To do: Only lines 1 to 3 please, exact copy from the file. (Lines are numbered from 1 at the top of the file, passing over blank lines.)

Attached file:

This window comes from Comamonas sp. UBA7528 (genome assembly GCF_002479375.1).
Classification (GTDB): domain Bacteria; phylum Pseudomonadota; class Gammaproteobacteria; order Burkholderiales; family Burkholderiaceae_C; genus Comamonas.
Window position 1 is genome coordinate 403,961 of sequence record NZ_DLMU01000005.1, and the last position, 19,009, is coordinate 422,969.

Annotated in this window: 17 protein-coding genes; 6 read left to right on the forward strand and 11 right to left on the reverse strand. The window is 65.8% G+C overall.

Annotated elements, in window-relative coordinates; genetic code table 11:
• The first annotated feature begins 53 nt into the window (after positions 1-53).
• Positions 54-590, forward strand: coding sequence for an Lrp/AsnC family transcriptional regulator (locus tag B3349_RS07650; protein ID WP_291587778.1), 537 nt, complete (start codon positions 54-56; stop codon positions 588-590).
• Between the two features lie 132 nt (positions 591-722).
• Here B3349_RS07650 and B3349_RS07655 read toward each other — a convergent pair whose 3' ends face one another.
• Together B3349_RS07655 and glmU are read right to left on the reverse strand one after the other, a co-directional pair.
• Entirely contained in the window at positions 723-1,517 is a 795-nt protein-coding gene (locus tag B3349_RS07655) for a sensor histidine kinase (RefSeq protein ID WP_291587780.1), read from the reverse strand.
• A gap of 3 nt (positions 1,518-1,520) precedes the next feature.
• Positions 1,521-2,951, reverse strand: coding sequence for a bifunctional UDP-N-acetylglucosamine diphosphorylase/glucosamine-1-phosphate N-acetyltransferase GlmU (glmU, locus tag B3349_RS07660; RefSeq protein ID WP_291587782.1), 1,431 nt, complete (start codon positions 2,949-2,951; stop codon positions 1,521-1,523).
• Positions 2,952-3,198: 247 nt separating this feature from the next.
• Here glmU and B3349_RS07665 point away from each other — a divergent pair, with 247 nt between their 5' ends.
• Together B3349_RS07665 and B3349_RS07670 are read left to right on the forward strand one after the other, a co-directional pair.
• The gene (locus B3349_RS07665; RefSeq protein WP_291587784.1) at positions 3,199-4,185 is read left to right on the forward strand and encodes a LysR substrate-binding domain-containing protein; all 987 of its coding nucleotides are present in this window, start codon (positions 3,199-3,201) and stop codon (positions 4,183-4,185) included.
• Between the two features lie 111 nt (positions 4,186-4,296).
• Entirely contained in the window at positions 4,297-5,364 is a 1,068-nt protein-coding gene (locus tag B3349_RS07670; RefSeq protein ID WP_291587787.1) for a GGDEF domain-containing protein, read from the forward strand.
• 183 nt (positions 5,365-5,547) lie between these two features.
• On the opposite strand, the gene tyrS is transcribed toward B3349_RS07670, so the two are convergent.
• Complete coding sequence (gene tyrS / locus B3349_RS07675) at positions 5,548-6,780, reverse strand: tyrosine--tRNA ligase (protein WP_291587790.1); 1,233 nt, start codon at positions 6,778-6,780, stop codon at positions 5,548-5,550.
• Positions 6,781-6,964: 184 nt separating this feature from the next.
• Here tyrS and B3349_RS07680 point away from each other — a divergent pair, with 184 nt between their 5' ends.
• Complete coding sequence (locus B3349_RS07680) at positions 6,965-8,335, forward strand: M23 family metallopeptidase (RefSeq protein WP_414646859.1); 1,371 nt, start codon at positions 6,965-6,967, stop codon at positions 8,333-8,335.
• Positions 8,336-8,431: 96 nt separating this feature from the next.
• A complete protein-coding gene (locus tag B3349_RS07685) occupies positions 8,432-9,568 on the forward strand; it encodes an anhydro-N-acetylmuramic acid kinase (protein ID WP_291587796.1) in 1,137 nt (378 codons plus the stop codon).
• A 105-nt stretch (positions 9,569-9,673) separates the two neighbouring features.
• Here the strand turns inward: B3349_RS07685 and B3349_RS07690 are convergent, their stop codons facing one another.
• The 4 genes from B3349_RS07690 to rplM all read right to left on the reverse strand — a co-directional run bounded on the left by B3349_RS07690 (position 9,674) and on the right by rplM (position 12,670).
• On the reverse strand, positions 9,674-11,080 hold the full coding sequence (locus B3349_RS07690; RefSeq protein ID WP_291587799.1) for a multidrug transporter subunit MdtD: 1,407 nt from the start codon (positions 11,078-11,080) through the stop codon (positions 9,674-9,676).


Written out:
This window comes from Comamonas sp. UBA7528 (genome assembly GCF_002479375.1).
Classification (GTDB): domain Bacteria; phylum Pseudomonadota; class Gammaproteobacteria; order Burkholderiales; family Burkholderiaceae_C; genus Comamonas.
Window position 1 is genome coordinate 403,961 of sequence record NZ_DLMU01000005.1, and the last position, 19,009, is coordinate 422,969.